The Easy Secrets of Parenting
Focus, little one.
There is a Secret
Every year, I go to my son's parent/teacher conferences and every year I hear the same comments: "Your son is so well behaved and polite, I want to clone him and share him with everyone." My eyes water a little every time, because I'm proud. I raised this child, who by all accounts, is a mini-adult who behaves and follows orders and stands up for himself and his beliefs. I did well with this little person, and look at what was accomplished. Everyone who meets him also has this same reaction of "wow, look at how well behaved he is". I am proud. He did this himself, but didn't we help?
So people do ask me, "what is your secret?" I point out that I have only grounded him once, and he did spend a little time in time-outs during his "two's". But was that it? Was disciplining him what made him the tween he is today? Or was there something else at play? I think this had a part in it. He didn't want to be punished so he didn't misbehave where he would need to be. disciplined. It had a part, but I don't think it had a huge part in his behavior. I think there was something else at play here. This might just be the secret to parenting. No no, don't thank me.
The secret parenting tip is free. You don't have to buy a book to tell you this, in fact I bet they won't tell you this so you can buy more books. I don't think I've ever read my secret in a parenting magazine. I don't even think I've heard my secret weapon in the many voices of unsolicited advice all parents get, especially from parents that have had only a few days of actually being parents or people who don't have children. Don't you hate parents of newborns telling you how to raise your 10 year old? And those who don't have children that think this gives them more insight into the mind of children?
Back to the point: my secret to raising a well behaved child. You know how whenever they talk about serious illnesses, they always talk about how they have ways to cure it or make it more manageable but prevention is key? This is similar to parenting. Disciplining to break a bad habit is something you need to do, but wouldn't it just be easier to prevent this undesired behavior to begin with?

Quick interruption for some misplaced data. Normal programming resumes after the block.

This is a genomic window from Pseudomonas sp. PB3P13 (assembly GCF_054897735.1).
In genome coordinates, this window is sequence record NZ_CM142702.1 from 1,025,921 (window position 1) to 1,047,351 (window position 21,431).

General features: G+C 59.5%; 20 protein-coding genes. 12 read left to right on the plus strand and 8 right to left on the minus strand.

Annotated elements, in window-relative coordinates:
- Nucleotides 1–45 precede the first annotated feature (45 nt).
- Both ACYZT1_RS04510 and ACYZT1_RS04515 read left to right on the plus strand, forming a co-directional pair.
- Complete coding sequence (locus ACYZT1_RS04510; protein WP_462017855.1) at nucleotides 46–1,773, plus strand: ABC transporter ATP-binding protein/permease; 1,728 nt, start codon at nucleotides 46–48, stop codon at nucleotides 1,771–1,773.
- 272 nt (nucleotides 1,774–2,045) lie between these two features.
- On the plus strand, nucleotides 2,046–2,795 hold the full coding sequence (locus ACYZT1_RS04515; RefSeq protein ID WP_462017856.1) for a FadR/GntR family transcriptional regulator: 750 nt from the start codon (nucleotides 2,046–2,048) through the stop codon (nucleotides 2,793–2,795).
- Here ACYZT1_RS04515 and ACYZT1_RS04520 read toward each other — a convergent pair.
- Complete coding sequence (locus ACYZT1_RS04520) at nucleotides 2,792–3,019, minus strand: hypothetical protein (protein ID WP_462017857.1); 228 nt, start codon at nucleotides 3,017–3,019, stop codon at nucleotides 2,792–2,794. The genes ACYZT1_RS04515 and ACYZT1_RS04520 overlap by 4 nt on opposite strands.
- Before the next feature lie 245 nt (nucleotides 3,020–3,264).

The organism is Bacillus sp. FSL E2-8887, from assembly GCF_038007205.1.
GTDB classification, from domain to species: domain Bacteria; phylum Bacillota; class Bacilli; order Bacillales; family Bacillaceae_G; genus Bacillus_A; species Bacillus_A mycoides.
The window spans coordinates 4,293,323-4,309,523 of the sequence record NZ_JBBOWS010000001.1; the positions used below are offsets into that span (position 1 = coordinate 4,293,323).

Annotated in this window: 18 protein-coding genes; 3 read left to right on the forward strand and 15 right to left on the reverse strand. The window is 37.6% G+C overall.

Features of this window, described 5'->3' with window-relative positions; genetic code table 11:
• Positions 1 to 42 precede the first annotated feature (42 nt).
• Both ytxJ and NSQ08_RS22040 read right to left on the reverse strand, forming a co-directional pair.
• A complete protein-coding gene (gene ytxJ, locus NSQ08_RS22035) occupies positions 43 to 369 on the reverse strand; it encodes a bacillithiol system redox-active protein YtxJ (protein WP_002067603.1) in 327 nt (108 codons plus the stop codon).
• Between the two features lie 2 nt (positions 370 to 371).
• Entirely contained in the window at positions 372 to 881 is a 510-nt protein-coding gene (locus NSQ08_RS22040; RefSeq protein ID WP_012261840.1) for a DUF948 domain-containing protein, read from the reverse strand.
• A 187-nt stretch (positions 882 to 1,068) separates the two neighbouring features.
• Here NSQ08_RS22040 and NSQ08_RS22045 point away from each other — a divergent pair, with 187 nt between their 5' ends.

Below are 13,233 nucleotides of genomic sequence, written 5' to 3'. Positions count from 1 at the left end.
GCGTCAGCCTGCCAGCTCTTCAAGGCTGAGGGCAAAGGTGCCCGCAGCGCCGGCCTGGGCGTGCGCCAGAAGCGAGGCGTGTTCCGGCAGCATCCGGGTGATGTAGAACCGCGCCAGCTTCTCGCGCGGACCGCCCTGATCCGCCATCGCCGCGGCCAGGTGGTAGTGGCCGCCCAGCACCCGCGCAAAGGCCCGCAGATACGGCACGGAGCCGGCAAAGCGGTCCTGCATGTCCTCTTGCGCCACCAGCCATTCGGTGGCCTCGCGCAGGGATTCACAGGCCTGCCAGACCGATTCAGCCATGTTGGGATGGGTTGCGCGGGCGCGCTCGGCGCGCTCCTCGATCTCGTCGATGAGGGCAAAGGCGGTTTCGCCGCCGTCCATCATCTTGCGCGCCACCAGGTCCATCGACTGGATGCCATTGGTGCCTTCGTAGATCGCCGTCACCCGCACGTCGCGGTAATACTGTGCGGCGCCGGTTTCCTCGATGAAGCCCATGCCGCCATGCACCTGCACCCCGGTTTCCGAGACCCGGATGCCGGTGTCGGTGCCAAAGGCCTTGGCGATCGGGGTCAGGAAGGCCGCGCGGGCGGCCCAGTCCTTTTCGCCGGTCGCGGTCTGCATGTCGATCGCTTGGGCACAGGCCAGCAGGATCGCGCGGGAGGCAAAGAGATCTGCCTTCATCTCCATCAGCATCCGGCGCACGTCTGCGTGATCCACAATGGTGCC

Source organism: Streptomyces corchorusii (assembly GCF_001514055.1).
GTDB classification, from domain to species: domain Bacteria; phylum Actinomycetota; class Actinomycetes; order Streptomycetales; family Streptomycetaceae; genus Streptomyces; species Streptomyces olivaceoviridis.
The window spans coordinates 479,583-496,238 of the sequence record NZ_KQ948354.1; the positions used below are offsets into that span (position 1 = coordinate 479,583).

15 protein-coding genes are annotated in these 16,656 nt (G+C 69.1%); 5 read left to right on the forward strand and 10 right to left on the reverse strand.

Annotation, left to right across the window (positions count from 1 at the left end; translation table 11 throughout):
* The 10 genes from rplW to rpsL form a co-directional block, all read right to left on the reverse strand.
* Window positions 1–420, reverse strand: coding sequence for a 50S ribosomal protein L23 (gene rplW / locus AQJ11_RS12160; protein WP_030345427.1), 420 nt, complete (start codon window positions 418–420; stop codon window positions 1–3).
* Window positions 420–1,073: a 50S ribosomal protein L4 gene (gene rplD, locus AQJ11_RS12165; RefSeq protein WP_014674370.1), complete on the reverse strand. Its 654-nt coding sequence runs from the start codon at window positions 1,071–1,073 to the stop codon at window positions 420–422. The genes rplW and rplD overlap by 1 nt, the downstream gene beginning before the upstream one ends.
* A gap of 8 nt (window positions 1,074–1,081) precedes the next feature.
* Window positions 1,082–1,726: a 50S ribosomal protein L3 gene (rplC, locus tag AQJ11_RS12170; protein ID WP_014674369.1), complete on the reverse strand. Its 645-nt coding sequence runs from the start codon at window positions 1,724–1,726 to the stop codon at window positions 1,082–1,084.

This is my secret. Your every action is watched by these little people in your lives, and I point out often that they will mimic your behavior. If you want to teach your child to work hard, show them to work hard. Every time I do anything or say something, I pause before I act. I think about what I'm about to say or do and if my child is around I ask myself one question: "What would I do if my child did/said whatever I'm about to do/say?" If the answer is, be unhappy and discipline them, I opt to not do that. I don't swear around my children, I don't insult people around my children. If someone drops money, I pick it up and call out to them. If I do slip up, I point out to my child that I did something wrong, and it wasn't right of me to do. As a result, my son swore once, and was grounded for 2 days. That was 6 years ago. I make sure they see me exercise, because I want them to know it's not healthy to sit around and do nothing all day long. My every action is dictated by whether or not I want my child to copy this action. If I don't want my child to be quick to temper, I watch mine.